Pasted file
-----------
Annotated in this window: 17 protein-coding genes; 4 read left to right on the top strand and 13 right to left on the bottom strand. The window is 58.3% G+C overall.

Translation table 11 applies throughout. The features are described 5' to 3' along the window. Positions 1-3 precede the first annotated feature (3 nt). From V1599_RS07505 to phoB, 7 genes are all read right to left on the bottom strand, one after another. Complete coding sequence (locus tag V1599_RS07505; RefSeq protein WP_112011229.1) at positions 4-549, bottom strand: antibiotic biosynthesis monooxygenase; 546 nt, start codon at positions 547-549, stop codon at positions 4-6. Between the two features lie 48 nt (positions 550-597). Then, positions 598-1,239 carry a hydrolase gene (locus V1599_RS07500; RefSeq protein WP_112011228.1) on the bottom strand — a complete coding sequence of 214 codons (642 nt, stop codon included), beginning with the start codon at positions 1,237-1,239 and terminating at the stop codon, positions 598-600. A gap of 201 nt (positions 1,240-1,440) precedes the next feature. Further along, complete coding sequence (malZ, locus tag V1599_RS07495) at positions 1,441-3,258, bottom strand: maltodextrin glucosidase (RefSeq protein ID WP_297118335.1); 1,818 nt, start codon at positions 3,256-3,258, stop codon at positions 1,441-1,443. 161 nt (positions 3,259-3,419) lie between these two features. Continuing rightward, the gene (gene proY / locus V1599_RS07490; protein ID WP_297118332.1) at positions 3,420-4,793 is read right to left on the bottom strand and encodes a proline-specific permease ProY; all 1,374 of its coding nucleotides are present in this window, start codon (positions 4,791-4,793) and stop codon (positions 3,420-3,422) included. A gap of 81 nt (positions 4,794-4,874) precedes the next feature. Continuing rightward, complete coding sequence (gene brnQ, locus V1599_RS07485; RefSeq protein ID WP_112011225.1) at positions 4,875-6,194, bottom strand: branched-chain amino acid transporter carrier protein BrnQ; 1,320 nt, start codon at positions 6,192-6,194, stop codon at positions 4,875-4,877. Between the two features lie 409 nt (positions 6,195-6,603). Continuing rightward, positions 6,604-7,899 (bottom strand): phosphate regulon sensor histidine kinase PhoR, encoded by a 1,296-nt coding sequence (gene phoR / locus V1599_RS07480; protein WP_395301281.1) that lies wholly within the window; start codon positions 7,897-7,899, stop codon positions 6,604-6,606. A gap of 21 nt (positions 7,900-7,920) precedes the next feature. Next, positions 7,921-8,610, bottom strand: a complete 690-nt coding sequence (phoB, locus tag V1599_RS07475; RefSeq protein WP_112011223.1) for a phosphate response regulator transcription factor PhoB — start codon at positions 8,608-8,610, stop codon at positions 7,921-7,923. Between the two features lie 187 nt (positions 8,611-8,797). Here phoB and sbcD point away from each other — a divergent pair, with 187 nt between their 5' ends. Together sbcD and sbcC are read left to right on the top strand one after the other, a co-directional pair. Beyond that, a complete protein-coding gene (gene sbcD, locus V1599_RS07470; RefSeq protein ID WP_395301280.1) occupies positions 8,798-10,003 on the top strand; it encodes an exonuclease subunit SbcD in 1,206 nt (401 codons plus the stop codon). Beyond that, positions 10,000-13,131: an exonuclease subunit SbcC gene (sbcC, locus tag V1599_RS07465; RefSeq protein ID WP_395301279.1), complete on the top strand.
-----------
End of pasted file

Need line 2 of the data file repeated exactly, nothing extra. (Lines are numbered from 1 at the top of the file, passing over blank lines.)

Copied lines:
Translation table 11 applies throughout. The features are described 5' to 3' along the window. Positions 1-3 precede the first annotated feature (3 nt). From V1599_RS07505 to phoB, 7 genes are all read right to left on the bottom strand, one after another. Complete coding sequence (locus tag V1599_RS07505; RefSeq protein WP_112011229.1) at positions 4-549, bottom strand: antibiotic biosynthesis monooxygenase; 546 nt, start codon at positions 547-549, stop codon at positions 4-6. Between the two features lie 48 nt (positions 550-597). Then, positions 598-1,239 carry a hydrolase gene (locus V1599_RS07500; RefSeq protein WP_112011228.1) on the bottom strand — a complete coding sequence of 214 codons (642 nt, stop codon included), beginning with the start codon at positions 1,237-1,239 and terminating at the stop codon, positions 598-600. A gap of 201 nt (positions 1,240-1,440) precedes the next feature. Further along, complete coding sequence (malZ, locus tag V1599_RS07495) at positions 1,441-3,258, bottom strand: maltodextrin glucosidase (RefSeq protein ID WP_297118335.1); 1,818 nt, start codon at positions 3,256-3,258, stop codon at positions 1,441-1,443. 161 nt (positions 3,259-3,419) lie between these two features. Continuing rightward, the gene (gene proY / locus V1599_RS07490; protein ID WP_297118332.1) at positions 3,420-4,793 is read right to left on the bottom strand and encodes a proline-specific permease ProY; all 1,374 of its coding nucleotides are present in this window, start codon (positions 4,791-4,793) and stop codon (positions 3,420-3,422) included. A gap of 81 nt (positions 4,794-4,874) precedes the next feature. Continuing rightward, complete coding sequence (gene brnQ, locus V1599_RS07485; RefSeq protein ID WP_112011225.1) at positions 4,875-6,194, bottom strand: branched-chain amino acid transporter carrier protein BrnQ; 1,320 nt, start codon at positions 6,192-6,194, stop codon at positions 4,875-4,877. Between the two features lie 409 nt (positions 6,195-6,603). Continuing rightward, positions 6,604-7,899 (bottom strand): phosphate regulon sensor histidine kinase PhoR, encoded by a 1,296-nt coding sequence (gene phoR / locus V1599_RS07480; protein WP_395301281.1) that lies wholly within the window; start codon positions 7,897-7,899, stop codon positions 6,604-6,606. A gap of 21 nt (positions 7,900-7,920) precedes the next feature. Next, positions 7,921-8,610, bottom strand: a complete 690-nt coding sequence (phoB, locus tag V1599_RS07475; RefSeq protein WP_112011223.1) for a phosphate response regulator transcription factor PhoB — start codon at positions 8,608-8,610, stop codon at positions 7,921-7,923. Between the two features lie 187 nt (positions 8,611-8,797). Here phoB and sbcD point away from each other — a divergent pair, with 187 nt between their 5' ends. Together sbcD and sbcC are read left to right on the top strand one after the other, a co-directional pair. Beyond that, a complete protein-coding gene (gene sbcD, locus V1599_RS07470; RefSeq protein ID WP_395301280.1) occupies positions 8,798-10,003 on the top strand; it encodes an exonuclease subunit SbcD in 1,206 nt (401 codons plus the stop codon). Beyond that, positions 10,000-13,131: an exonuclease subunit SbcC gene (sbcC, locus tag V1599_RS07465; RefSeq protein ID WP_395301279.1), complete on the top strand.